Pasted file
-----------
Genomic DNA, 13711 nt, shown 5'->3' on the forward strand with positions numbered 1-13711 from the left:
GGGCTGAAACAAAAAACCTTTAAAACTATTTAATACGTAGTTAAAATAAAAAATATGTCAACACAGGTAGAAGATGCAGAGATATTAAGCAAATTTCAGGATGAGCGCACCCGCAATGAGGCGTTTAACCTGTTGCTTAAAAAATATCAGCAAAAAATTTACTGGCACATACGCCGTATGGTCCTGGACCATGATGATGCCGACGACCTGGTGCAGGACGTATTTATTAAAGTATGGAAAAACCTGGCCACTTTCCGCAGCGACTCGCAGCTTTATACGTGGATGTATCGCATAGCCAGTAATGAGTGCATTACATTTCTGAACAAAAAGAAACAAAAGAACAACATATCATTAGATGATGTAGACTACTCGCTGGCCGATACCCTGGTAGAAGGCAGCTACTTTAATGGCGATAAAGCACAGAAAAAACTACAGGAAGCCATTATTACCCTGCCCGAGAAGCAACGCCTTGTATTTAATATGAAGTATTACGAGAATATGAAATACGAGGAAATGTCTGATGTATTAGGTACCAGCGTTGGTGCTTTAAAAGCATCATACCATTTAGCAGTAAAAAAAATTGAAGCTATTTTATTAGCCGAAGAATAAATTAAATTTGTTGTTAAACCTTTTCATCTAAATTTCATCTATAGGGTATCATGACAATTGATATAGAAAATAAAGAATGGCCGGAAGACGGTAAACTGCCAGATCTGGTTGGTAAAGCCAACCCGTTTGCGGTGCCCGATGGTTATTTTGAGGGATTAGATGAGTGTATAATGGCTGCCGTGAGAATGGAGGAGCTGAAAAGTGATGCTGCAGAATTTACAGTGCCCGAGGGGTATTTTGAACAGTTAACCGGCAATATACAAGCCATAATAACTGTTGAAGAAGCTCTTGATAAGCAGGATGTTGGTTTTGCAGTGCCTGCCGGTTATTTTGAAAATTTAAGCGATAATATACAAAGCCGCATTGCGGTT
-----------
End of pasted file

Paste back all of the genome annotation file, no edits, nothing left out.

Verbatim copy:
Genomic DNA, 13711 nt, shown 5'->3' on the forward strand with positions numbered 1-13711 from the left:
GGGCTGAAACAAAAAACCTTTAAAACTATTTAATACGTAGTTAAAATAAAAAATATGTCAACACAGGTAGAAGATGCAGAGATATTAAGCAAATTTCAGGATGAGCGCACCCGCAATGAGGCGTTTAACCTGTTGCTTAAAAAATATCAGCAAAAAATTTACTGGCACATACGCCGTATGGTCCTGGACCATGATGATGCCGACGACCTGGTGCAGGACGTATTTATTAAAGTATGGAAAAACCTGGCCACTTTCCGCAGCGACTCGCAGCTTTATACGTGGATGTATCGCATAGCCAGTAATGAGTGCATTACATTTCTGAACAAAAAGAAACAAAAGAACAACATATCATTAGATGATGTAGACTACTCGCTGGCCGATACCCTGGTAGAAGGCAGCTACTTTAATGGCGATAAAGCACAGAAAAAACTACAGGAAGCCATTATTACCCTGCCCGAGAAGCAACGCCTTGTATTTAATATGAAGTATTACGAGAATATGAAATACGAGGAAATGTCTGATGTATTAGGTACCAGCGTTGGTGCTTTAAAAGCATCATACCATTTAGCAGTAAAAAAAATTGAAGCTATTTTATTAGCCGAAGAATAAATTAAATTTGTTGTTAAACCTTTTCATCTAAATTTCATCTATAGGGTATCATGACAATTGATATAGAAAATAAAGAATGGCCGGAAGACGGTAAACTGCCAGATCTGGTTGGTAAAGCCAACCCGTTTGCGGTGCCCGATGGTTATTTTGAGGGATTAGATGAGTGTATAATGGCTGCCGTGAGAATGGAGGAGCTGAAAAGTGATGCTGCAGAATTTACAGTGCCCGAGGGGTATTTTGAACAGTTAACCGGCAATATACAAGCCATAATAACTGTTGAAGAAGCTCTTGATAAGCAGGATGTTGGTTTTGCAGTGCCTGCCGGTTATTTTGAAAATTTAAGCGATAATATACAAAGCCGCATTGCGGTT